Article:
Hitler's seizure of power in January 1933, in the eyes of some historians, was the culmination of an unstoppable march. Yet the final months of the Weimar Republic saw the Nazis sliding into ever deeper trouble. In particular, the Sturmabteilung or 'SA' - activist heart of the Nazi movement was showing signs of breakage. The stormtroopers who filled its ranks increasingly angered with party leadership, swerved from the party agenda, and fell to dispute and violence at odds with Hitler's cultivated image as herald of a 'new order'. Stormtroopers and Crisis in the Nazi Movement casts fresh light on the crisis that beset Nazism during the final months of Germany's first republic. The book scrutinizes two sets of hitherto understudied records. SA morale reports in the U.S. National Archive show what Nazi leaders themselves knew about their radical paramilitary wing. Police reports on the stormtroopers, from the former DDR state archive in Potsdam, show what Republican authorities knew. This book will be of essential interest to advanced students and researchers of Modern European History, Modern German History and Nazism.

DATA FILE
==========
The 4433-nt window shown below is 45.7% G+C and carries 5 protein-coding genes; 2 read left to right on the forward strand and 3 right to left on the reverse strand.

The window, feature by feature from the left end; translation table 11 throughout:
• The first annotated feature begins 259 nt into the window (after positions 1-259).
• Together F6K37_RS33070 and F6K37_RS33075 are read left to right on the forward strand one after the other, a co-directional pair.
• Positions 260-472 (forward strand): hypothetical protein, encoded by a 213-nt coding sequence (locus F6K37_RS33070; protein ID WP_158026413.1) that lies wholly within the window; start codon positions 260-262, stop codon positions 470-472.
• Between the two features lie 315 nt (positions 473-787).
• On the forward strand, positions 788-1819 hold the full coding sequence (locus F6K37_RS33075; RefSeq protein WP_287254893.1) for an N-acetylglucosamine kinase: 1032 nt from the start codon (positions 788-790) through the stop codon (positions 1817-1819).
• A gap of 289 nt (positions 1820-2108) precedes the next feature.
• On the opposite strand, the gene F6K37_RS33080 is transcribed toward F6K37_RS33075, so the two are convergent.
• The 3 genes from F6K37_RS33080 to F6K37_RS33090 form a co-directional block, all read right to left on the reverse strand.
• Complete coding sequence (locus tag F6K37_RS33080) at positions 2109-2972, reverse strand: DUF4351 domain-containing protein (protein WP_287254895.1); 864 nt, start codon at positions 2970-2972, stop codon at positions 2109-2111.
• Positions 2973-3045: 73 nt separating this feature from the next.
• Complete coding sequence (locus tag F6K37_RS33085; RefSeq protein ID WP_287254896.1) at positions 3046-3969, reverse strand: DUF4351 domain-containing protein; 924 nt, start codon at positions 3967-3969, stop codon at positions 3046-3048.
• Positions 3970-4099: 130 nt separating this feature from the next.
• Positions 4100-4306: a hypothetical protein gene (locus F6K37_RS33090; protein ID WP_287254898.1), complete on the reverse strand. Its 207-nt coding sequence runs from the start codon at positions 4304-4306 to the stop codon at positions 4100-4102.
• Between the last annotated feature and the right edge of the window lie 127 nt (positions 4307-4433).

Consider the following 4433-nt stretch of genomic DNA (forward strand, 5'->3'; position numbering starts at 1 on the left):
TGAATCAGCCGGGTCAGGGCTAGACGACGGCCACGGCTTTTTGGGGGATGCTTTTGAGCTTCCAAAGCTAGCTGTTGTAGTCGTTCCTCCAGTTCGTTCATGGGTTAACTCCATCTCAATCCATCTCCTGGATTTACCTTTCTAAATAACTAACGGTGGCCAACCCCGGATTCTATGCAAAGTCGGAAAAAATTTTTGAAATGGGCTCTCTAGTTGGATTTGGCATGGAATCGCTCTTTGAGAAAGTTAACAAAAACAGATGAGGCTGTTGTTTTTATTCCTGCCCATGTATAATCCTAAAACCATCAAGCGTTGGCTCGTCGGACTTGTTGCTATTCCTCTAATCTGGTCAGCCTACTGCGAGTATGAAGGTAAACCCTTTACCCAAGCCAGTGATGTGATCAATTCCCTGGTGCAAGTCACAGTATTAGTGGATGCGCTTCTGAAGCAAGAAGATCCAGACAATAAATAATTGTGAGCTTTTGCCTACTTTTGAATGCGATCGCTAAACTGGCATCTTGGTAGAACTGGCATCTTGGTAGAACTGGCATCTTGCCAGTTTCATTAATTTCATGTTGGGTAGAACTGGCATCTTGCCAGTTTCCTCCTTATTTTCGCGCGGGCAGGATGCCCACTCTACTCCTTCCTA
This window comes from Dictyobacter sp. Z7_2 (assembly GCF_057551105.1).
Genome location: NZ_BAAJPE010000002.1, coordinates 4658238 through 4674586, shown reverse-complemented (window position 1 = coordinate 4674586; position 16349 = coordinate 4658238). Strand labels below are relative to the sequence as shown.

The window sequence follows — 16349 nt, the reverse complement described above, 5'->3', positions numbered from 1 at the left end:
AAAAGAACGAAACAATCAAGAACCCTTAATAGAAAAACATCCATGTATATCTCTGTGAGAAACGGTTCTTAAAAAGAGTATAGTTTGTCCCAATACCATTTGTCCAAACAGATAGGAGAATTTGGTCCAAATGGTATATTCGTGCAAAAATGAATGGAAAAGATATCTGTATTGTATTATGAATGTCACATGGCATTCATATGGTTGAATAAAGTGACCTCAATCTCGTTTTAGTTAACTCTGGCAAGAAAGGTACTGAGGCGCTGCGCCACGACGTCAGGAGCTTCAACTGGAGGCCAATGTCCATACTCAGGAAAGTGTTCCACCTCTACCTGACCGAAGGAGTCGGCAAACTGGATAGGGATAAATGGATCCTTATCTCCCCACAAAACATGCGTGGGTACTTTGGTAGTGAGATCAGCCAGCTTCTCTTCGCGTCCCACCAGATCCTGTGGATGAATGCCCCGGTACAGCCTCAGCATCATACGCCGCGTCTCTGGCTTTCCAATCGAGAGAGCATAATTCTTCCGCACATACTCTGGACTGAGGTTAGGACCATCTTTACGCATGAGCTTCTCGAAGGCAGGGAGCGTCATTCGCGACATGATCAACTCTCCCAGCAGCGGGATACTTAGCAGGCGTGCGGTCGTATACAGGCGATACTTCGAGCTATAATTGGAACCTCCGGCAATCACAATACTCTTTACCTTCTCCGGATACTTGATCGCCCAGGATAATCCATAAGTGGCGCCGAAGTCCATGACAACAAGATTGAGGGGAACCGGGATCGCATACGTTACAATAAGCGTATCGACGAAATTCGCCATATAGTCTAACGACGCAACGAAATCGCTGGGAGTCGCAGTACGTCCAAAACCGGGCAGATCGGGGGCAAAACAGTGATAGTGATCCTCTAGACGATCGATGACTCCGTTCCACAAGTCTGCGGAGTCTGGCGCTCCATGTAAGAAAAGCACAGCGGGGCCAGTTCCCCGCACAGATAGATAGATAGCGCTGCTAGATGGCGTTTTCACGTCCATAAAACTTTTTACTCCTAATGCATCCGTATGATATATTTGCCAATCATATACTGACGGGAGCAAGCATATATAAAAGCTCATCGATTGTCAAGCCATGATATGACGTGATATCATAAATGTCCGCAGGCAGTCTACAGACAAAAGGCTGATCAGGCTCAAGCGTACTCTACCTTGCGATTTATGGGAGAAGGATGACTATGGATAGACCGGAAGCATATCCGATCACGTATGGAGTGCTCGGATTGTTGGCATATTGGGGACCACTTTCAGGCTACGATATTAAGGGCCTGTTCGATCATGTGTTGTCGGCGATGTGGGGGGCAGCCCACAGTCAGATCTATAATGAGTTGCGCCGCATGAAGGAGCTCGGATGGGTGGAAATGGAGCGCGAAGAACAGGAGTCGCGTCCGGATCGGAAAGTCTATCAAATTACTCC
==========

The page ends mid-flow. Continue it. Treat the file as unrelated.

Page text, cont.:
Thomas D. Grant is an international lawyer with interests in foreign policy, politics and history. He is a Fellow of Wolfson College and the Lauterpacht Research Centre for International Law at the University of Cambridge. He is the author of Recognition of States (1999) and a forthcoming book on Chechnya.